In a lockdown, exterior doors are locked and all students and staff stay in their classrooms. Windows may need to be covered. Lockdowns can be part of reverse evacuations.

 

Masters of Disaster

The award-winning Masters of Disaster® disaster preparedness curriculum teaches children how to prevent, prepare for, and respond to disasters and other emergencies.

To learn more about Masters of Disaster®, follow: http://www.redcross.org/disaster/masters/

 

Medical Emergency Response Exercise

An exercise that assesses the medical emergency response team's capability to respond to and assist with emergency medical treatment in potential mass casualty incidents as well as other scenarios defined by the workplace.

 

National Disaster Volunteers

Employees trained to provide emergency assistance to people in your community who have been forced from their homes due to fire, flood, winter storms or other disasters. The volunteers will have an opportunity to work directly with people affected by disaster, helping them begin their own recovery and providing the resources made possible by our generous donors. Volunteers may choose from a range of specialty tracks, including mental health counseling, shelter operations and client services.

 

Natural Disaster

A disaster is an event that causes significant damage, destruction and/or human casualties that requires outside aid. Natural disasters can include hurricanes, flooding, tornados, earthquakes and landslides.

 

Personal/Employee Preparedness

People should take steps to be prepared for a variety of emergencies and disasters that could have an impact on their lives. Preparedness is defined as a state of full readiness and involves taking such steps as getting an emergency supply kit, making a plan and being informed.

 

Physical Capacity

The physical strength of a building's structure.

 

Readiness

The state of being ready or prepared for something that is going to happen.

 

Ready Rating 123 Assessment

Upon returning the Membership Agreement, businesses, organizations and schools are required to take an online emergency preparedness assessment to assess their current level of preparedness.

 

Ready Rating Baseline Measure

The first score achieved on the Ready Rating 123 Assessment.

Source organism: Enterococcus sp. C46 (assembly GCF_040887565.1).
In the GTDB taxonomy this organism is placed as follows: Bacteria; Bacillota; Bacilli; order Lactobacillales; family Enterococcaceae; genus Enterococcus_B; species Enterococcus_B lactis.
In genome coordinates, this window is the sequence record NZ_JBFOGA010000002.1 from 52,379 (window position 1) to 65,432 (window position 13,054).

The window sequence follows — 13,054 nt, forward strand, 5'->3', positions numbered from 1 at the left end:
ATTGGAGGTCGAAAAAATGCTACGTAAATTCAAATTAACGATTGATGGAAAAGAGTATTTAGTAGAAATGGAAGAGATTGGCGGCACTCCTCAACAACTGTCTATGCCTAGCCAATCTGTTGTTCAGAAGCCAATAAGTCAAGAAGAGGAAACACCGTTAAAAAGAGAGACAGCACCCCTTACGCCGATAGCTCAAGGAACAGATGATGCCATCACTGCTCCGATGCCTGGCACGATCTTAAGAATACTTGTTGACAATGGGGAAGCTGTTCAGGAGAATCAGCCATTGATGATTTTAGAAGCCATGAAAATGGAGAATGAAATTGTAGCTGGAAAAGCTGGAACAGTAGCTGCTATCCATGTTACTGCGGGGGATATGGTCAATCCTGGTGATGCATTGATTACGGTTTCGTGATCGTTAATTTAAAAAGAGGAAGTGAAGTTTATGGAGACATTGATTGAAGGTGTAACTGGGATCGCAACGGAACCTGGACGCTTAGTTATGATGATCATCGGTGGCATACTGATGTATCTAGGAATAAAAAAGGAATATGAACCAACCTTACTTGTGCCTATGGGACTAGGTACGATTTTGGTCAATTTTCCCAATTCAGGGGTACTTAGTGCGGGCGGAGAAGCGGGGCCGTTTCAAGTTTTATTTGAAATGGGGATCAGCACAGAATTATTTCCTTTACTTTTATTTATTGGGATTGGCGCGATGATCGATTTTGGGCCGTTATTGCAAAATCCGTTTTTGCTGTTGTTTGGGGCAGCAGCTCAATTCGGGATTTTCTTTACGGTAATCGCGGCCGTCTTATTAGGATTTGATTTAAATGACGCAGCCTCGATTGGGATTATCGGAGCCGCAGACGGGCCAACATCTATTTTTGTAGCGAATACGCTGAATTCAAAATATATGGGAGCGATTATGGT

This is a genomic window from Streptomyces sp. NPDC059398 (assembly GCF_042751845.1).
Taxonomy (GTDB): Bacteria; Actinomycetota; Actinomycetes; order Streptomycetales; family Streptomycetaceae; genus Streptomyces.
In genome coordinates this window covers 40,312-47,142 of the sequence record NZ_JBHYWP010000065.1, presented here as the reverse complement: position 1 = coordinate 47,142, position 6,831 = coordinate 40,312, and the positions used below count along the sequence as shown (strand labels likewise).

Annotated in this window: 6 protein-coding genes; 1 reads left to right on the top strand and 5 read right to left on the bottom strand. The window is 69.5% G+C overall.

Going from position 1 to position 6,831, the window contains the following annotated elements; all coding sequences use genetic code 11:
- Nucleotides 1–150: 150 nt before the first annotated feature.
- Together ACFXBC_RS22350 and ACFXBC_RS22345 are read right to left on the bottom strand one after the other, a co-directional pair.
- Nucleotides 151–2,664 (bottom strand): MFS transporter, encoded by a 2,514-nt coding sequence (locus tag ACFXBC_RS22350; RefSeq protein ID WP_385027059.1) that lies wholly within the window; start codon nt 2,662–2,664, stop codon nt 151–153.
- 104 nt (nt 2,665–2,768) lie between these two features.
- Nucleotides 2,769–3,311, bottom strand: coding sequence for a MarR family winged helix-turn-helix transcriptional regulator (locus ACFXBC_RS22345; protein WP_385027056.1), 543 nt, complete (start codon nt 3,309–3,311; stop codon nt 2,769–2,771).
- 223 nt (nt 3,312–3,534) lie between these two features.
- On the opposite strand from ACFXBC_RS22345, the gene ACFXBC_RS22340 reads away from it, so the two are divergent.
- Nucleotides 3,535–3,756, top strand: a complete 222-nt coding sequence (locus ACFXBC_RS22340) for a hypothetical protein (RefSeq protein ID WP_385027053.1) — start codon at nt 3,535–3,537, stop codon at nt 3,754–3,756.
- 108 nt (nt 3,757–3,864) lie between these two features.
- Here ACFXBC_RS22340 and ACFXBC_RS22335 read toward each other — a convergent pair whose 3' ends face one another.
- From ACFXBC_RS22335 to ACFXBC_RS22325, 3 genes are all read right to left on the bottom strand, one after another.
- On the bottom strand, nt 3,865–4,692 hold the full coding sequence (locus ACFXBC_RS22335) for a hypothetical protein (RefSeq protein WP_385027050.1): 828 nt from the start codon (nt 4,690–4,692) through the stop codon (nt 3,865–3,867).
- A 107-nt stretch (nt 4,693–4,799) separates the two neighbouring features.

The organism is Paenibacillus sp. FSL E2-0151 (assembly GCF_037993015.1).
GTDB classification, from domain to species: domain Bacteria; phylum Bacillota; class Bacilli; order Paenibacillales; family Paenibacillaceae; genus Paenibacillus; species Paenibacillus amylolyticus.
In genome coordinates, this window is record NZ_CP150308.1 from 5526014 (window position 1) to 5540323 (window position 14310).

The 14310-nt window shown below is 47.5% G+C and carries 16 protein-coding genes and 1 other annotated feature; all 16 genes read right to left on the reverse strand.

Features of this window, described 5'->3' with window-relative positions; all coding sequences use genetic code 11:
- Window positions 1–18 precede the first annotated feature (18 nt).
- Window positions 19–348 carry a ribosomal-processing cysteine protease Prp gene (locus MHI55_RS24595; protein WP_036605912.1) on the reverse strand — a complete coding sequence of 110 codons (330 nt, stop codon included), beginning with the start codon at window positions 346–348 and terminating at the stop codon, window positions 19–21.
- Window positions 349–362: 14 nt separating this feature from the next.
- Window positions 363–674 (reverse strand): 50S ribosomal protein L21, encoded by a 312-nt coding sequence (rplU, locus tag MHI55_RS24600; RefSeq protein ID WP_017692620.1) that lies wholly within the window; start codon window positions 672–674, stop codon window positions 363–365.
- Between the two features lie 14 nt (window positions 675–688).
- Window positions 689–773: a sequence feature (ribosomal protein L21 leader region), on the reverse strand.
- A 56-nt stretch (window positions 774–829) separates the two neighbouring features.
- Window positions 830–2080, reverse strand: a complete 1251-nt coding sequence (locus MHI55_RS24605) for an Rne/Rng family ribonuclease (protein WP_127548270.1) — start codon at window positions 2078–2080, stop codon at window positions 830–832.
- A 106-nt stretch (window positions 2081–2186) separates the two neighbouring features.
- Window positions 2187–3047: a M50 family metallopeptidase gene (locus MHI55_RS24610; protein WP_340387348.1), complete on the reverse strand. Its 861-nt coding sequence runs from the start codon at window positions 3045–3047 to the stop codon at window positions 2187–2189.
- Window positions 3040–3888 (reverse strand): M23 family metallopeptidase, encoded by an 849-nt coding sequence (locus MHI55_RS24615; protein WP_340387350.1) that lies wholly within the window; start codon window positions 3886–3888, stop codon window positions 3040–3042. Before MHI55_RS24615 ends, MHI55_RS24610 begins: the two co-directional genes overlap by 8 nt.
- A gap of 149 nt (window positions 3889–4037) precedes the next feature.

Ready Rating Coordinator

The representative within your organization who will be responsible for working with the Red Cross on the Red Cross Ready Rating™ Program.

 

Ready Rating Membership Agreement

An agreement by the business, organization, or school to steadily improve emergency readiness over a one-year period. During this year, the member must follow the five-step criteria and complete at least one action that will enhance overall community preparedness.

If you would like a hard copy of the member agreement please click here.

 

Ready Rating Renewal Process

Ready Rating Members are required to reassess their preparedness level each year in order to track improvement. If the score increases by at least one point, the business/organization/school is automatically renewed as a Ready Rating Member for the following calendar year.

 

Ready Rating Seal

A Seal given to businesses/organizations/schools that are Members of the Red Cross Ready Rating™ Program. A new Seal will be distributed with each year of membership.

 

Red Cross Hazard Assessment Guide

A guide that helps businesses, organizations and schools to better understand their facility's capacities and vulnerability to a variety of emergencies and hazards.

 

Red Cross Ready Rating Member

Organizations that have signed the Membership Agreement and have pledged to follow the five-step criteria for the year.

 

Red Cross Ready Rating Program

A first-of-its-kind Membership program that guides businesses, organizations, and schools in preparing for emergencies, and recognizes its Members for their commitment to preparedness.

 

Red Cross Ready Rating Program Coordinator

The Red Cross representative who is responsible for day-to-day contact with Members and interested organizations.

 

Red Cross Ready Rating Program Founding Sponsor

Anheuser-Busch Companies, Inc. is the Founding Sponsor of the Red Cross Ready Rating™ Program.

 

Red Cross Shelter

There are four sheltering relationships or “models” that the Red Cross uses to define shelters: